The nation's latest move to further open up its financial services sector by allowing the first foreign card network to clear card payments in the country will promote sound development and healthy competition in its payments market, according to industry professionals and experts.
The People's Bank of China, the central bank, announced on Friday it had approved a joint venture of American Express Co in China regarding its application to commence operational preparations for a card clearing institution in the country, making the US-based multinational financial services corporation the first of its kind to gain direct access to the Chinese bank card payment market.
Express (Hangzhou) Technology Services Co, a joint venture formed by American Express and Chinese fintech company Zhejiang LianLian Technology Co, is required to complete operational preparations within a year and get the green light from the central bank before running the card clearing business, the PBOC said in a statement on its website.
"We are pleased to be the first foreign payment network allowed to build a network in the Chinese mainland," said Stephen J. Squeri, chairman and CEO of American Express.
Rivals of the network, such as Visa Inc and Mastercard Inc, acclaimed China's further opening of its payments market. Both have filed applications with the PBOC to participate in the Chinese market as a bank card clearing institution, and said they would keep working closely with the Chinese government as they proceed with the application process.
"We welcome the PBOC's action to continue liberalization of the financial services sector, including payments ... China is one of the world's fastest growing payments markets, and leading the way in mobile payments innovation. Our commitment to China is for the long term," Visa said.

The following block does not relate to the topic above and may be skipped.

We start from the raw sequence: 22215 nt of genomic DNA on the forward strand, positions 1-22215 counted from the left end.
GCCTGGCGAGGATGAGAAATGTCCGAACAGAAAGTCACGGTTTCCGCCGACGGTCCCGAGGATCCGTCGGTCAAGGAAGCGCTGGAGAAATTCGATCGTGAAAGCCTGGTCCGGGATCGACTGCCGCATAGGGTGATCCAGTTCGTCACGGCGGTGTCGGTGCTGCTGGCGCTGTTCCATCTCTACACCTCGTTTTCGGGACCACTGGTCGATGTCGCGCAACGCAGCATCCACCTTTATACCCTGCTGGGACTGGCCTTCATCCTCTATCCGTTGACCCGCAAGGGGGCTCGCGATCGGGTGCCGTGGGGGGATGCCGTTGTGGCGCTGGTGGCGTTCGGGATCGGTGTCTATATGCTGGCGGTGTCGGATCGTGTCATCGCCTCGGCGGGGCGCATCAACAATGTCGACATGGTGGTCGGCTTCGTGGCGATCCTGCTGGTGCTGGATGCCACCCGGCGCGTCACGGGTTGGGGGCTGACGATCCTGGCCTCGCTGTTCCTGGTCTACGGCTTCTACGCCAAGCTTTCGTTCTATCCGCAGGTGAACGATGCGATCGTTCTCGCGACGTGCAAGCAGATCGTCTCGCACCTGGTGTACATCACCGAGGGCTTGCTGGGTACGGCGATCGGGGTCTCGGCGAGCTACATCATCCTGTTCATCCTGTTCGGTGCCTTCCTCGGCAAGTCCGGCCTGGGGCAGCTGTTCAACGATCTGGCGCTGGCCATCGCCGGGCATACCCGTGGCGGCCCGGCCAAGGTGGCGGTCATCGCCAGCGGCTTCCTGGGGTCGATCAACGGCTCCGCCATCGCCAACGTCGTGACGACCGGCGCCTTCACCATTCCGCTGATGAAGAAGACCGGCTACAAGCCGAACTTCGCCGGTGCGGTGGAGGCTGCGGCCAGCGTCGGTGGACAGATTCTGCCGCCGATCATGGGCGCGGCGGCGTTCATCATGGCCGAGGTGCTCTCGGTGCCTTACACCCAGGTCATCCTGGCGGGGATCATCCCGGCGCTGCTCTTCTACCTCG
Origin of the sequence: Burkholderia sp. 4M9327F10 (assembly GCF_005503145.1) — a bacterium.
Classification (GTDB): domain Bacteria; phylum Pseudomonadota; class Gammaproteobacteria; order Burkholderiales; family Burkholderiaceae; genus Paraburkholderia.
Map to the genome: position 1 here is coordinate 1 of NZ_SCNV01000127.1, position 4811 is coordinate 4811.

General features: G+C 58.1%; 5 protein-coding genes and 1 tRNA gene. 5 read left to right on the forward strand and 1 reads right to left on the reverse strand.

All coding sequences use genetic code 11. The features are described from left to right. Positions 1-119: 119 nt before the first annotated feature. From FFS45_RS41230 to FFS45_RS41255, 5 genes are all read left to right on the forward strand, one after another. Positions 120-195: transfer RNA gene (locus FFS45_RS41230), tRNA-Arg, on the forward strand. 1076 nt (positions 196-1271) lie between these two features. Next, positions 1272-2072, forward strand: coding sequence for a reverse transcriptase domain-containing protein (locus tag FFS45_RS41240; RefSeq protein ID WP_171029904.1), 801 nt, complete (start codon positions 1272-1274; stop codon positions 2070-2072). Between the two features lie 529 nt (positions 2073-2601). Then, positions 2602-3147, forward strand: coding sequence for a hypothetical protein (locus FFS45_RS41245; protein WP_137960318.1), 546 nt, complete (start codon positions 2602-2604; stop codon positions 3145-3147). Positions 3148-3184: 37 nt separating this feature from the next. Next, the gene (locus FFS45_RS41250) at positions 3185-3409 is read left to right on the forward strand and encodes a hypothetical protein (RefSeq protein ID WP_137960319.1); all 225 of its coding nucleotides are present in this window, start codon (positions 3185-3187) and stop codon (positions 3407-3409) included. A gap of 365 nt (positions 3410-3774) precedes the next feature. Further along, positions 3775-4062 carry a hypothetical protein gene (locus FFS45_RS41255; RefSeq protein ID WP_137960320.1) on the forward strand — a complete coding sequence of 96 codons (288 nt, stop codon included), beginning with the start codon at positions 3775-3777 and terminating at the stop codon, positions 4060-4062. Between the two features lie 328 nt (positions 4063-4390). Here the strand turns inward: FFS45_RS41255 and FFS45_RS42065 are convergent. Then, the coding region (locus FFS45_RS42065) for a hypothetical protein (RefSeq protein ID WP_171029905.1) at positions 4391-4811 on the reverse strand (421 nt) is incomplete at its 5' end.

Mastercard also expressed support for the latest step forward by the central bank.
"We are fully confident in the prospects of the China market ... We look forward to working with Chinese partners and using our convenient, safe and innovative global payments network to benefit consumers and companies, with the aim of building a better future for the Chinese payments industry," said Mastercard.
Allowing American Express to access the Chinese payments market is a major event in the process of the development of the market, which means that a second licensed card association, in addition to China UnionPay, will soon appear in terms of card payments clearing－one of the most crucial links of the financial market infrastructure, according to Yang Tao, director of the Research Center for Payments and Settlements of the Institute of Finance and Banking at the Chinese Academy of Social Sciences.
"It shows that China is steadily pushing ahead with financial internationalization and has entered into financial market infrastructure, a core level of the process. We can see that the country is not wavering in carrying out the strategy of the two-way opening up of its financial sector.
"The effort will help improve the competitiveness of the domestic bank card market, improve the efficiency of payment services, and benefit consumers by allowing them to enjoy more diversified services," said Yang.
It will also help promote the deepening of reform in the Chinese payments industrial chain by forming a new pattern for card associations, clearing institutions, financial institutions, and payments service companies to complement one another, he added.
"Domestic card network and clearing institutions will be further encouraged to directly face international competition, promote optimization of the payments industrial chain and the existing pattern of payments service platforms, play an active role in the global market, and contribute to the improvement of the global payments and clearing market by exporting their advanced experience and technology," he said.
Meanwhile, overseas card networks are likely to strengthen their advantage in cross-border payments service, focus on high-end clients, and highlight the improvement of user experience to satisfy the demands of clients amid renminbi internationalization, said experts familiar with the payments industry.